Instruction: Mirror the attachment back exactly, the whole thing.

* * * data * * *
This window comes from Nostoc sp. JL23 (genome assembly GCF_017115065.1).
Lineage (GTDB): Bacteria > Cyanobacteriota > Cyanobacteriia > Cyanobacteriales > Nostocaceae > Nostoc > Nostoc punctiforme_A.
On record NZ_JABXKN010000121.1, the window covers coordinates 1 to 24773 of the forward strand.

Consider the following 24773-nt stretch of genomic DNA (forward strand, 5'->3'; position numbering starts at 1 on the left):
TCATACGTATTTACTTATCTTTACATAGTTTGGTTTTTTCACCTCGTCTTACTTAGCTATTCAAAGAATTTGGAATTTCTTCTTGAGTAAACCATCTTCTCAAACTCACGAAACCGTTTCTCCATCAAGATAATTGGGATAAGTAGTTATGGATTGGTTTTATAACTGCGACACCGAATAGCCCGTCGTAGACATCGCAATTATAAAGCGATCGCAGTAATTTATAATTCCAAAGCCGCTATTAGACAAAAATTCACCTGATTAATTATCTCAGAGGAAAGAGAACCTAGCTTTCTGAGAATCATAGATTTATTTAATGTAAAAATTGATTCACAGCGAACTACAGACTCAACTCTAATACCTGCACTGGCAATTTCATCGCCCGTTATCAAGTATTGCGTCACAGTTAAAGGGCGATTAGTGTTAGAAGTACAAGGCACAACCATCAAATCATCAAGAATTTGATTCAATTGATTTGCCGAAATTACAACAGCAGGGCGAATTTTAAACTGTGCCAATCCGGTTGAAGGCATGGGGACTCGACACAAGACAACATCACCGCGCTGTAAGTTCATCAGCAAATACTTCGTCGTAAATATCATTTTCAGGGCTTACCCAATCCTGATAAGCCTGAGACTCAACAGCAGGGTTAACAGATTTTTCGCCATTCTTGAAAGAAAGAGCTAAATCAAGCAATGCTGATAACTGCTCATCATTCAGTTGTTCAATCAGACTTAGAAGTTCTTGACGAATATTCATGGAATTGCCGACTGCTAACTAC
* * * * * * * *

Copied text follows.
This window comes from Nostoc sp. JL23 (genome assembly GCF_017115065.1).
Lineage (GTDB): Bacteria > Cyanobacteriota > Cyanobacteriia > Cyanobacteriales > Nostocaceae > Nostoc > Nostoc punctiforme_A.
On record NZ_JABXKN010000121.1, the window covers coordinates 1 to 24773 of the forward strand.

Consider the following 24773-nt stretch of genomic DNA (forward strand, 5'->3'; position numbering starts at 1 on the left):
TCATACGTATTTACTTATCTTTACATAGTTTGGTTTTTTCACCTCGTCTTACTTAGCTATTCAAAGAATTTGGAATTTCTTCTTGAGTAAACCATCTTCTCAAACTCACGAAACCGTTTCTCCATCAAGATAATTGGGATAAGTAGTTATGGATTGGTTTTATAACTGCGACACCGAATAGCCCGTCGTAGACATCGCAATTATAAAGCGATCGCAGTAATTTATAATTCCAAAGCCGCTATTAGACAAAAATTCACCTGATTAATTATCTCAGAGGAAAGAGAACCTAGCTTTCTGAGAATCATAGATTTATTTAATGTAAAAATTGATTCACAGCGAACTACAGACTCAACTCTAATACCTGCACTGGCAATTTCATCGCCCGTTATCAAGTATTGCGTCACAGTTAAAGGGCGATTAGTGTTAGAAGTACAAGGCACAACCATCAAATCATCAAGAATTTGATTCAATTGATTTGCCGAAATTACAACAGCAGGGCGAATTTTAAACTGTGCCAATCCGGTTGAAGGCATGGGGACTCGACACAAGACAACATCACCGCGCTGTAAGTTCATCAGCAAATACTTCGTCGTAAATATCATTTTCAGGGCTTACCCAATCCTGATAAGCCTGAGACTCAACAGCAGGGTTAACAGATTTTTCGCCATTCTTGAAAGAAAGAGCTAAATCAAGCAATGCTGATAACTGCTCATCATTCAGTTGTTCAATCAGACTTAGAAGTTCTTGACGAATATTCATGGAATTGCCGACTGCTAACTAC